...

Yeah, well, if you're so smart why did you have your money on GLBSE?

No, really. If you know this much about banking what the hell were you thinking?

1.  I had/have a tiny amount on GLBSE.
2.  I expected that when problems (inevitably) occurred they'd be more gradual and/or there'd be a chance to withdraw before the shit hit the fan.
3.  Risk v reward.
4.  I expect to get my funds back anyway.
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October 09, 2012, 01:14:20 PM
 #633


Plus if he unilaterally shut it down without providing a proper reason or considering alternatives (did he he have the option of resigning from the company and returning his shares?) then I'd likely see it as a scam.  

That's exactly what he did. He also stated he would refuse to honor a shareholder vote to remove him as CEO. He actively screwed shareholders every way he could.

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October 09, 2012, 01:17:25 PM
 #634

It is making me a bit uncomfortable that everyone here, supposedly knowledgeable scammer tag-awarding OPs included, are turning assumptions and third party statements into facts without any proof.

Who has proof that Nefario was/is under legal pressure?

Or proof that he is not under real legal pressure but simply chickened out (by chance, with a few thousand BTC in his pocket) when he decided to talk to his lawyer, a looooong time after setting up GLBSE and taking users BTC?

Who can prove or disprove that he knew this all along and found this the right time to shut down?
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October 09, 2012, 01:20:19 PM
 #635

I'm not calling him a scammer because he sold shares. I'm calling him a scammer because he sold shares, then after getting their money, said "Sorry I'm worried about laws!", and just shut the business down in breach of contract and hasn't returned their investment. That's fraud, plain and simple.

Did you actually see the contract?

Even regardless of what it says, law always supersedes contractual obligations. If Nefario had to close GLBSE to comply with common law, then tough luck for his shareholders, it was a known business risk, had they done their due diligence and applied common sense, they should have known what they bought would sooner or later become worthless. Maybe they gambled on it being "later" and getting a ROI before then (like, after selling their shares), but it was their risk and at least Theymos can not claim he wasnt aware of it.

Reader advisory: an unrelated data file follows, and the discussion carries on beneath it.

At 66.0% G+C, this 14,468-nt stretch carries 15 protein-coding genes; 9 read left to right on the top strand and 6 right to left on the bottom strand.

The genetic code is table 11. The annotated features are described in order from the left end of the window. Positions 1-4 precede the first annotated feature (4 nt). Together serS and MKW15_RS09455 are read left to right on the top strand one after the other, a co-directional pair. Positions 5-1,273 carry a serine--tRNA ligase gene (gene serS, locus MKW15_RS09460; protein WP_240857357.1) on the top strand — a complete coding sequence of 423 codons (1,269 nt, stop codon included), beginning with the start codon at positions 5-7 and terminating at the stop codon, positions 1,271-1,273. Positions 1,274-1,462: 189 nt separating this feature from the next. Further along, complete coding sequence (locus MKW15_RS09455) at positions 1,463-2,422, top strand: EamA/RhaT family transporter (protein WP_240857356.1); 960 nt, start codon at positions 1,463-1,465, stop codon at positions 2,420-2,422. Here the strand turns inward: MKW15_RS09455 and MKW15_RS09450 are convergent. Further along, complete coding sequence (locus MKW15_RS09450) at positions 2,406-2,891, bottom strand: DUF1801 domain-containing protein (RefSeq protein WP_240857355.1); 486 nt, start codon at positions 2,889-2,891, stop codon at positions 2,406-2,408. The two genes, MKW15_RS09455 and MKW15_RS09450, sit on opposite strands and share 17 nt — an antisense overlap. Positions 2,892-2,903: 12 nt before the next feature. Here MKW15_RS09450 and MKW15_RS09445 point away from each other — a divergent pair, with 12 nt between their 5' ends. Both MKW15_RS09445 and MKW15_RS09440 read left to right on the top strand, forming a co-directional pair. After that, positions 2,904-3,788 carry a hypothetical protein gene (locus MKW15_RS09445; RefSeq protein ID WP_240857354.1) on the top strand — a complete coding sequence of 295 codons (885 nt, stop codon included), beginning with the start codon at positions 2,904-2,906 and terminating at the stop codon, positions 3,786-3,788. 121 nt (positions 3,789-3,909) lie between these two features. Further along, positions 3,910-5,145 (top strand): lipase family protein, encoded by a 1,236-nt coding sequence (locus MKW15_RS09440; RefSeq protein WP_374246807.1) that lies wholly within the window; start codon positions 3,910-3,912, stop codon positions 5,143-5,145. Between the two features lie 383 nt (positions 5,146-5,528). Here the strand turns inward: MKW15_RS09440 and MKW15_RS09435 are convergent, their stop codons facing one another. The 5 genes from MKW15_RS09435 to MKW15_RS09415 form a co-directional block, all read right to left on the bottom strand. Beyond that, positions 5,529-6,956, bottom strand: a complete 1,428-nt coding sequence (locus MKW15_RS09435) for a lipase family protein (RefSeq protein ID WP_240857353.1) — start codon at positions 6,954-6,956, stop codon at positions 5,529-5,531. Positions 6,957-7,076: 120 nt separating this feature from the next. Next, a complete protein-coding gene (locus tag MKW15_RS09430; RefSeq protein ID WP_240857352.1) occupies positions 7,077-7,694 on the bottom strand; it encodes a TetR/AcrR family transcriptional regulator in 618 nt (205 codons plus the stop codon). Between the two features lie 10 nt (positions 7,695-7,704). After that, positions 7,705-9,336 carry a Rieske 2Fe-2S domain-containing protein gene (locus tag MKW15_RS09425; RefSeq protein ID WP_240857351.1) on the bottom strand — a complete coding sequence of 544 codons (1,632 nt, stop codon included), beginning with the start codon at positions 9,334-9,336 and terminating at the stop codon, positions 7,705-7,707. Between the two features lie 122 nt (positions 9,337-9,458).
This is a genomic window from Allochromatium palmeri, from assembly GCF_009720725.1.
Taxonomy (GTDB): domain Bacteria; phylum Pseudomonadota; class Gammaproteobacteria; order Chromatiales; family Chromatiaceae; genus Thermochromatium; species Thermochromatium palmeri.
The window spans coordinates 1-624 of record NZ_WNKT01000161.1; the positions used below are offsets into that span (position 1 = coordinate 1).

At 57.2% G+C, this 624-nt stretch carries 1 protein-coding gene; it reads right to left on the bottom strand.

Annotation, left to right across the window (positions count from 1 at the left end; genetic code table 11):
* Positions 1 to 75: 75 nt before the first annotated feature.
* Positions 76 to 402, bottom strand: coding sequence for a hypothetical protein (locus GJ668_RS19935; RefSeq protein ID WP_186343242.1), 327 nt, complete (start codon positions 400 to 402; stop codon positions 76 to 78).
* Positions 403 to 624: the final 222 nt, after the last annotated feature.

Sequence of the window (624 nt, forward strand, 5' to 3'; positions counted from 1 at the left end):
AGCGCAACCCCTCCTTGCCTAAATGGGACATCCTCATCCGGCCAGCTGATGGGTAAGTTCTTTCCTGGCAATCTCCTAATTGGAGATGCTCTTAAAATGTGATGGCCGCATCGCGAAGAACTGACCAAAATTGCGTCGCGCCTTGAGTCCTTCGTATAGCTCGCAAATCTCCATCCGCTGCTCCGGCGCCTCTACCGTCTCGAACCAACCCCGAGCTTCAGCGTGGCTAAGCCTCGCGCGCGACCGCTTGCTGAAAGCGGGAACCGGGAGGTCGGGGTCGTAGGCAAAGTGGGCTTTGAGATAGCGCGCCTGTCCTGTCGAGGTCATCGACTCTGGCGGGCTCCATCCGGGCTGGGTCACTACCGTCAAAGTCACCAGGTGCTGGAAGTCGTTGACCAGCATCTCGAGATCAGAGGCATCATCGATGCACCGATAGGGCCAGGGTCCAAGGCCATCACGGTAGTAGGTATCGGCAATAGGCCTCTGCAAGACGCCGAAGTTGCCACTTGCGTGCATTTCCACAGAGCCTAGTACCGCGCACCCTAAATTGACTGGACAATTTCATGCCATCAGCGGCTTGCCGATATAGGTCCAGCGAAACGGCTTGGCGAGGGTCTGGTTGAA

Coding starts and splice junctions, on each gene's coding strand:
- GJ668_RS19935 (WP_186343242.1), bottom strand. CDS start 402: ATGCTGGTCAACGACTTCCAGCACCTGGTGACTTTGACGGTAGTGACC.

So is your argument that Nefario was not legaly obliged to close GLBSE  in its current form, or that he refused to break the law to abide to his shareholder contract?
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October 09, 2012, 01:28:55 PM
 #636


Plus if he unilaterally shut it down without providing a proper reason or considering alternatives (did he he have the option of resigning from the company and returning his shares?) then I'd likely see it as a scam.  

That's exactly what he did. He also stated he would refuse to honor a shareholder vote to remove him as CEO. He actively screwed shareholders every way he could.


With major shareholders like Theymos announcing their desire to continue the illegal business, he could not knowingly allow them to continue with that plan.  It would make him a continuing part of the criminal conspiracy.  It doesn't matter that the IRC logs say Theymos was allowed to.   

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October 09, 2012, 01:32:03 PM
 #637

Theymos has already admitted he would be perusing the argument that the illegal business should continue.  Nefario had no obligation to continue to break the law while convincing his compatriots to come clean.   In fact he had a responsibility to stop what he was doing when he realized it was not legal.

Laws don't give you the moral right to break an agreement, even if they might give you the legal right.

If Nefario was worried, he should have just resigned.

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October 09, 2012, 01:38:51 PM
 #638


Plus if he unilaterally shut it down without providing a proper reason or considering alternatives (did he he have the option of resigning from the company and returning his shares?) then I'd likely see it as a scam.